Patchwork: It's time to feast on spring's firsts

As afternoon shadows lengthen and we put away the tools from a day of gardening, I pick our first salad of the year.

Salad for six: the thinnings of arugula and tiny mustard greens, leaves of Butterhead lettuce and Winter Density Romaine, more thinnings from the row of lacinato kale, young leaves of giant winter spinach, along with a couple of lemony sorrel leaves. Miraculously, the radicchio from last fall has wintered over, so I pick some of the red and green leaves to add a surprise of bitter flavor. There are sprigs of cilantro that have self-seeded, leaves of tarragon, from happily growing perennial plants, leaves from invasive mint tendrils, green pencil-thin lines of dill, and full-grown chives. Whatever is green and edible I put into the mix, though I resist the temptation to slice in some green garlic.

 

What’s up

In the ground: Peas, lettuces, spinach, radicchio, carrots, kale, broccoli, broccoli raab, hyssop, cilantro, dill, chamomile, mint, arugula, tarragon, oregano, beets, radishes, brussels sprouts

Under the lights, or in flats: zucchini, butternut squash, cucumbers, many varieties of tomatoes, eggplants, cutting flowers

Read more Patchwork columns here.

The air is clear and cool. There is some warmth to the last of the sun and the soil in the beds is damp and warm. No bugs yet.

What is it about the first tastes of green? Last week while the plants in my raised beds seemed to be on hold with the cool temperatures and rain, we treasured ramps — wild leeks — that someone kindly left in a plastic bag hanging on the front door. Still wet and muddy, the ramps were freshly picked from a friend’s private land.

We ate them, the bulbs lightly parboiled and the leaves shredded, in scrambled eggs from eggs we had gathered that morning. The next day we made flat bread with ramps and fiddleheads, which also came from nearby. And finally I made a pesto of ramps with some basil, nuts and oil.

I have friends who love to forage, and others who don’t approve. I don’t forage much, but I find the possibility of it exciting. Perhaps it is because I spent much of my childhood in a city, where seasonal changes bounce off pavement, sunlight flashes off glass buildings, rain water rushes out of sight into dark gutters, wind whips around steel and cement corners, snow turns dark and sooty, then slushy salty, and any bits of green are fenced in small rectangular patches. So I find the first sightings of green, and then color, affirming. And if the first edible greens of the season come from woods, that’s miraculous. Then again, perhaps those feelings are simply primal. We all need that green — deep down, I find it comforting to think that wild food still exists.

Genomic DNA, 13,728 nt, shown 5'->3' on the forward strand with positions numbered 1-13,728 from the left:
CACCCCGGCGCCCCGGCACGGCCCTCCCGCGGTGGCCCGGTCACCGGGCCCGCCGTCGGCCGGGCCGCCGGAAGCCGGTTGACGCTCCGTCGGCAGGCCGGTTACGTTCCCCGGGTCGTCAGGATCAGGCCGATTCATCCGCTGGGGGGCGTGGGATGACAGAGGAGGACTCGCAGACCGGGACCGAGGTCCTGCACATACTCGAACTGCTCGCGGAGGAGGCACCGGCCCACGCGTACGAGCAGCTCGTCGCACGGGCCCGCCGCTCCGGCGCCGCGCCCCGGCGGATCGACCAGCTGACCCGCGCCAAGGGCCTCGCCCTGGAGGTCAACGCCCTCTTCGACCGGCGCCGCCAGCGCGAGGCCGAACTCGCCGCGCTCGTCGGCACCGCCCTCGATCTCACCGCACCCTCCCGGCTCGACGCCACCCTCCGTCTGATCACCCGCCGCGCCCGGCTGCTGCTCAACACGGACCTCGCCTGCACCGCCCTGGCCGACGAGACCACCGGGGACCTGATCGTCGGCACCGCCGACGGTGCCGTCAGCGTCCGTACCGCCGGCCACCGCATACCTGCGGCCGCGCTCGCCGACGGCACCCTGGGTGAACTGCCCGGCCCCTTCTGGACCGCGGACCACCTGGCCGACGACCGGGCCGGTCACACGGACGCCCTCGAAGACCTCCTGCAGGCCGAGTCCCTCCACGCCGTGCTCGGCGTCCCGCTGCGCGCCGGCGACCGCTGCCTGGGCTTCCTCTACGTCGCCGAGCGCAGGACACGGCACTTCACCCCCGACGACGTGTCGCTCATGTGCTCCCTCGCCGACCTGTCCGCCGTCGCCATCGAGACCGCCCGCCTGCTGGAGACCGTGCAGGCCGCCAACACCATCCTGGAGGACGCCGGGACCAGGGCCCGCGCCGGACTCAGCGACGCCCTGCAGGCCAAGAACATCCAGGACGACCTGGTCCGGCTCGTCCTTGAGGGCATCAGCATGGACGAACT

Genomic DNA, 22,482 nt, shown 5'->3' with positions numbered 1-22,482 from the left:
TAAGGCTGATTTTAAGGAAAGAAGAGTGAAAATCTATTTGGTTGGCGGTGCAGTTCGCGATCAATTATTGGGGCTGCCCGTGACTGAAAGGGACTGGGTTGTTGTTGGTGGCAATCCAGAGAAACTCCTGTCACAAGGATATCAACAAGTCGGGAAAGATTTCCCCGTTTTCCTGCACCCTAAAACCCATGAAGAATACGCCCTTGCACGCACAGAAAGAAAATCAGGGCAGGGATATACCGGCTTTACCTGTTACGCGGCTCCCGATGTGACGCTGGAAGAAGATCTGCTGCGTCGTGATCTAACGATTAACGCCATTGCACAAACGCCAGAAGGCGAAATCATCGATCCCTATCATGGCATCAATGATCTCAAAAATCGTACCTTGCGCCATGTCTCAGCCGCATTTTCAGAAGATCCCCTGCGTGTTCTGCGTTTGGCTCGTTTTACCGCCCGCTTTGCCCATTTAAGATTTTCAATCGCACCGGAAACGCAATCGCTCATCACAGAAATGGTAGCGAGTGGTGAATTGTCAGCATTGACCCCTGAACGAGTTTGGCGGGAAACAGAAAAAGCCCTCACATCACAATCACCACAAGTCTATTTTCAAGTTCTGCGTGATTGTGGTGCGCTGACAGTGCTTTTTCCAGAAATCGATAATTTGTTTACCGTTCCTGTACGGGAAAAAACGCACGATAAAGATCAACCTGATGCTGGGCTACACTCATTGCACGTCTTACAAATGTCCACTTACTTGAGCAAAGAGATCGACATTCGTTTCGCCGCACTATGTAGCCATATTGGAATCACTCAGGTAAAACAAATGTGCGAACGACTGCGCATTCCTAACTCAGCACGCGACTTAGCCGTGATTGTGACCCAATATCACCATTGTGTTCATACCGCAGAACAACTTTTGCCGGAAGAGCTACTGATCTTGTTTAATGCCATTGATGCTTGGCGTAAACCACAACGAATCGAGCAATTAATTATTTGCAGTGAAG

This is a strange spring. It has been full of false starts — those first eerily hot days in March, then nights of frost, then a mini cycle of dryness when it felt like we could be heading into a drought. The soil in my raised beds had rarely been so dry. Otter Creek was ominously low for April. Then, thankfully, it rained.

It has also been a spring of firsts.

Margy and I are raising meat birds this year, in addition to our turkeys and laying hens. When my phone rang at 6:30 a.m. April 20, it was not a family emergency, but the post office calling to say the Freedom Ranger chicks had arrived. Settled into a large cardboard carton in my family room, they immediately became a neighborhood attraction. A week later, three times their original size and awkwardly sprouting clumps of brown and white wing and tail feathers, the chickens migrated to Cornwall in Margy’s van. (Ever since she has been live-streaming video of them over the Internet.)

Without snow cover this winter, some perennial plants have disappeared, others were burned by frost, and still others are behaving strangely, blooming prematurely. Last year I waited ’til early June to sow my potatoes; it was too wet. This year I put them in April 21. Last year I waited till Memorial Day to plant my tomatoes; it was too wet and too cold. This year I am putting them in now and covering them at night if necessary.

This year I took a page out of Barbara’s book: John and I covered two of the raised beds with tunnels with hoops made out of electrical conduit and covered with a semi-permeable covering that lets rain in, but holds in warmth at night. Back in March, I planted lettuces, broccoli, kale, spinach, radishes, arugula, carrots, beets, mustard greens, fava beans and radicchio.

Everything is flourishing, so far.

My gardens are sprinkled, for the first time, with seedlings that self sowed: chamomile, calendula, hyssop, dill, coriander and arugula.

My first fig tree, a 25th wedding anniversary present last May, which we placed in the basement for the winter after all it’s leaves fell off, is back upstairs in the light. Tiny palms of leaves are unfurling, and figs the size of small peas are forming. All I can think is: It lives!

Every year sees its share of firsts: My gardening friends and I are checking our notes from last year. What worked? What didn’t? What should we try this year?

Under the super moon, the cycle begins afresh. Happy spring and happy re-entry into your gardens!


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Addison County Independent